An ancient kitchen dating back 1.95 million years was discovered in Kenya. Among the bones recovered at this were those of fish, turtles, and crocodiles. The paper has just been published in PNAS (Braun et al., 2010).
Here's what the National Geographic science writer (Christine Dell'Amore) reports ...
According to the study authors, the addition of water-based prey into early-human diets may have been what boosted brain size in certain hominins—humans plus human ancestral species and their close evolutionary relatives.This is one of those cases where the press report accurately describes what's in the paper. Here's the conclusion of the PNAS paper,
That's because reptiles and fish are particularly rich in long-chain polyunsaturated fatty acids. Some experts think this so-called good fat was "part of the package" of human brain evolution, said study leader David Braun, an archaeologist at the University of Cape Town in South Africa.
Discovering evidence for "brain food" in the late Pliocene (about 3 to 1.8 million years ago) may explain how bigger brains—for instance in our likely direct ancestor Homo erectus—arose in humans and their relatives about 1.8 million years ago, Braun said.
The evidence from FwJj 20 indicates that hominins were very effective at securing access to a wider variety of high-quality animal tissues than has been previously documented. Some of these resources would have provided necessary dietary resources without the added predation risks associated with interactions with large mammalian carnivores that are sometimes involved with the acquisition of elements of large mammal carcasses (28, 33). In addition, although animal tissues provide nutrient-rich fuel for a growing brain, aquatic resources (e.g., fish, crocodiles, turtles) are especially rich sources of the long-chain polyunsaturated fatty acids and docosahexaenoic acid that are so critical to human brain growth (2). Therefore, the incorporation of diverse animals, especially those in the lacustrine food chain, provided critical nutritional components to the diets of hominins before the appearance of H. ergaster/erectus that could have fueled the evolution of larger brains in late Pliocene hominins.There are so many problems here, I hardly know where to begin.
First, there's the implicit assumption that eating food rich in long chain polyunsaturated fatty acids contributes to brain growth. As far as I know, the total scientific evidence does not strongly support this assumption—although there are plenty of studies that make the claim. (Their reference 2 is to another anthropological study.) This is not an assumption that one should build a theory on, but, if you do, you'd better back it up with references to the primary biochemistry and physiology literature.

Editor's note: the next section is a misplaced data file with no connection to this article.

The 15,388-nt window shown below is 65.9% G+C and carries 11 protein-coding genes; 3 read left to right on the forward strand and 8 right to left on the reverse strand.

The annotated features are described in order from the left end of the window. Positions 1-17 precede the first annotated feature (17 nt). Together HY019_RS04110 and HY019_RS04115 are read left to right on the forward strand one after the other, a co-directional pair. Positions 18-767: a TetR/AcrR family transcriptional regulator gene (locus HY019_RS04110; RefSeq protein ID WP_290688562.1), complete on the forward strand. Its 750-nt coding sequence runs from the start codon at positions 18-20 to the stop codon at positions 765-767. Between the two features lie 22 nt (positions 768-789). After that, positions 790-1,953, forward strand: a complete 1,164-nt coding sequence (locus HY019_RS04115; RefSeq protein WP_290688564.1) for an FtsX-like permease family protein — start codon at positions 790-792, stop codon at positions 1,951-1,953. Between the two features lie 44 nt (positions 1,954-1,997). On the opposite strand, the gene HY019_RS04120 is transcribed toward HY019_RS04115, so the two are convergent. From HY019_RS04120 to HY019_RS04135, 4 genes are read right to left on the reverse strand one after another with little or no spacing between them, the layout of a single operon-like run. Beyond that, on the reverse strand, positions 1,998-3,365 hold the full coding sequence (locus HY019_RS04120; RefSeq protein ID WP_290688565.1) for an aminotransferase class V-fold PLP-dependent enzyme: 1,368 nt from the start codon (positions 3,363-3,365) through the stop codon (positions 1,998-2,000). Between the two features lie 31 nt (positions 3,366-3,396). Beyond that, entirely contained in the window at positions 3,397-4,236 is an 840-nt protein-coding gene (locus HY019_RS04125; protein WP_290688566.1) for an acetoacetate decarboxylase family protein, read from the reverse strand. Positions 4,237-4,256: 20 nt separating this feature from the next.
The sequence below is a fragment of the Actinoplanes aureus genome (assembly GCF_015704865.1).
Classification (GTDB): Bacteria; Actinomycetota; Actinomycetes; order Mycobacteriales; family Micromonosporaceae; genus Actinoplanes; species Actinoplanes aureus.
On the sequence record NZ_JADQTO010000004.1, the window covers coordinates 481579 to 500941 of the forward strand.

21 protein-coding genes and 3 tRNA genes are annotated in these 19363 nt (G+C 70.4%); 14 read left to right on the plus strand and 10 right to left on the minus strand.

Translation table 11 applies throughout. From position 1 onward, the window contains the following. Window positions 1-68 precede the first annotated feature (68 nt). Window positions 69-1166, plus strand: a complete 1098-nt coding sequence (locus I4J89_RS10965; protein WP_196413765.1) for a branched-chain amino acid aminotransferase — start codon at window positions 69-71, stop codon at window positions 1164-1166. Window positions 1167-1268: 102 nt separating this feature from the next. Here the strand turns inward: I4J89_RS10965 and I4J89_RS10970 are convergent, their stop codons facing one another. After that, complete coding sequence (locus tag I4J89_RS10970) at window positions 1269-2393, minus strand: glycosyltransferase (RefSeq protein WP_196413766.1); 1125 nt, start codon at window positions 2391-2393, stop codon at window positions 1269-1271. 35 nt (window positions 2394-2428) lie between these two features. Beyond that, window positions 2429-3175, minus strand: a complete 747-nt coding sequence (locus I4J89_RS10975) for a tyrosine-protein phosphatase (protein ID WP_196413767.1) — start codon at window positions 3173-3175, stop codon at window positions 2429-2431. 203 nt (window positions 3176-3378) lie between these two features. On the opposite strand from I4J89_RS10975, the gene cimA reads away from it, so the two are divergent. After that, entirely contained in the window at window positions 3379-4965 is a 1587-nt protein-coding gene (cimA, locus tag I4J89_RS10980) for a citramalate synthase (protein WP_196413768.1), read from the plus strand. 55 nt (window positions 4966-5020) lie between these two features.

Second, it's easy to be confused about the importance of dietary lipids. For the record, you need to eat foods containing linolenate and linoleate because these are essential fatty acids. You can't synthesize them but you need them in order to make other important fatty acids. There's plenty of these essential fatty acids in plants, which is why our fellow primates (chimps and gorillas) survive quite nicely without eating crocodiles. The "magical brain food" kinds of fatty acids are the other omega-3 fatty acids that we can synthesize as long as we have an adequate supply of the essential fatty acids.
Finally, let's think about the hypothesis being put forward. The idea is that our ancient ancestors weren't very smart. They had small brains. Some of them started to eat fish and crocodiles and that made their brain get bigger. Presumably this mostly affected the children since there's no evidence that diet can make an adult brain grow bigger.
As the years passed, the entire population acquired bigger brains as a result of their diet. Maybe this group out-competed their neighbors who didn't like fish so that eventually the entire hominid population of the region had big brains and ate fish.
What has this got to do with evolution? How do you get from a cultural preference for eating fish to changes in the genes controlling brain development? Are the authors implying some kind of Lamarckian inheritance? How, exactly, does eating fish translate into genetic changes (i.e. evolution)?
Am I missing something?
[Photo Credit: ProGolferDigest]
Braun, D.R., Harris, J.W.K., Levin, N.R., McCoy, J.T., Herries, A.I.R., Bamford, M.K., Bishop, L.C., Richmond, B.G. and Kibunjia, M. (2010) Early hominin diet included diverse terrestrial and aquatic animals 1.95 Ma in East Turkana, Kenya. Proc. Natl. Acad. Sci. (USA) 107: 10002-10007. [doi: 10.1073/pnas.1002181107]